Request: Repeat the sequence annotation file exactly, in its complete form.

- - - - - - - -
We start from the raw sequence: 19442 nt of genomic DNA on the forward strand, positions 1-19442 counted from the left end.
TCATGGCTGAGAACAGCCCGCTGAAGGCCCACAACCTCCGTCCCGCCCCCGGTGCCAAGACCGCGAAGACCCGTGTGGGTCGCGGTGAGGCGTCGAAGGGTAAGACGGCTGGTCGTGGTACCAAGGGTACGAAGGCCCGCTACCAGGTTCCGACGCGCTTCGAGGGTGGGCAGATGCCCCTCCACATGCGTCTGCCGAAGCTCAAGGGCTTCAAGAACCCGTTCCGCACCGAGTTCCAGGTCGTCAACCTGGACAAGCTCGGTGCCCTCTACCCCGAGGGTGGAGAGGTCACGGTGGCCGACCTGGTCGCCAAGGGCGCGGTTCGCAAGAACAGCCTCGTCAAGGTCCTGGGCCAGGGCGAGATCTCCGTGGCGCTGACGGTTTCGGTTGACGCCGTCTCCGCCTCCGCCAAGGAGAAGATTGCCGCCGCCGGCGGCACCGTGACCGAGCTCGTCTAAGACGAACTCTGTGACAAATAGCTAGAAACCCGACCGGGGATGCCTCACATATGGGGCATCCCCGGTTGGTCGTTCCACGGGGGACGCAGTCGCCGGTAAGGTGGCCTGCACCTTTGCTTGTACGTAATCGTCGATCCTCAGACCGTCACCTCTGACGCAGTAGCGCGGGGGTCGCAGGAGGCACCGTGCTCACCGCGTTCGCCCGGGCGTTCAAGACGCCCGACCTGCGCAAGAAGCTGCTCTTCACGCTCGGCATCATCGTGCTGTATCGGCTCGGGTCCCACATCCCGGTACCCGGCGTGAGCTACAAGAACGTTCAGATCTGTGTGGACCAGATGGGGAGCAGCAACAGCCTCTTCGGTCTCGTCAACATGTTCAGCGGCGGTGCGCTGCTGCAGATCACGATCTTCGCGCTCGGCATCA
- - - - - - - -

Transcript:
We start from the raw sequence: 19442 nt of genomic DNA on the forward strand, positions 1-19442 counted from the left end.
TCATGGCTGAGAACAGCCCGCTGAAGGCCCACAACCTCCGTCCCGCCCCCGGTGCCAAGACCGCGAAGACCCGTGTGGGTCGCGGTGAGGCGTCGAAGGGTAAGACGGCTGGTCGTGGTACCAAGGGTACGAAGGCCCGCTACCAGGTTCCGACGCGCTTCGAGGGTGGGCAGATGCCCCTCCACATGCGTCTGCCGAAGCTCAAGGGCTTCAAGAACCCGTTCCGCACCGAGTTCCAGGTCGTCAACCTGGACAAGCTCGGTGCCCTCTACCCCGAGGGTGGAGAGGTCACGGTGGCCGACCTGGTCGCCAAGGGCGCGGTTCGCAAGAACAGCCTCGTCAAGGTCCTGGGCCAGGGCGAGATCTCCGTGGCGCTGACGGTTTCGGTTGACGCCGTCTCCGCCTCCGCCAAGGAGAAGATTGCCGCCGCCGGCGGCACCGTGACCGAGCTCGTCTAAGACGAACTCTGTGACAAATAGCTAGAAACCCGACCGGGGATGCCTCACATATGGGGCATCCCCGGTTGGTCGTTCCACGGGGGACGCAGTCGCCGGTAAGGTGGCCTGCACCTTTGCTTGTACGTAATCGTCGATCCTCAGACCGTCACCTCTGACGCAGTAGCGCGGGGGTCGCAGGAGGCACCGTGCTCACCGCGTTCGCCCGGGCGTTCAAGACGCCCGACCTGCGCAAGAAGCTGCTCTTCACGCTCGGCATCATCGTGCTGTATCGGCTCGGGTCCCACATCCCGGTACCCGGCGTGAGCTACAAGAACGTTCAGATCTGTGTGGACCAGATGGGGAGCAGCAACAGCCTCTTCGGTCTCGTCAACATGTTCAGCGGCGGTGCGCTGCTGCAGATCACGATCTTCGCGCTCGGCATCA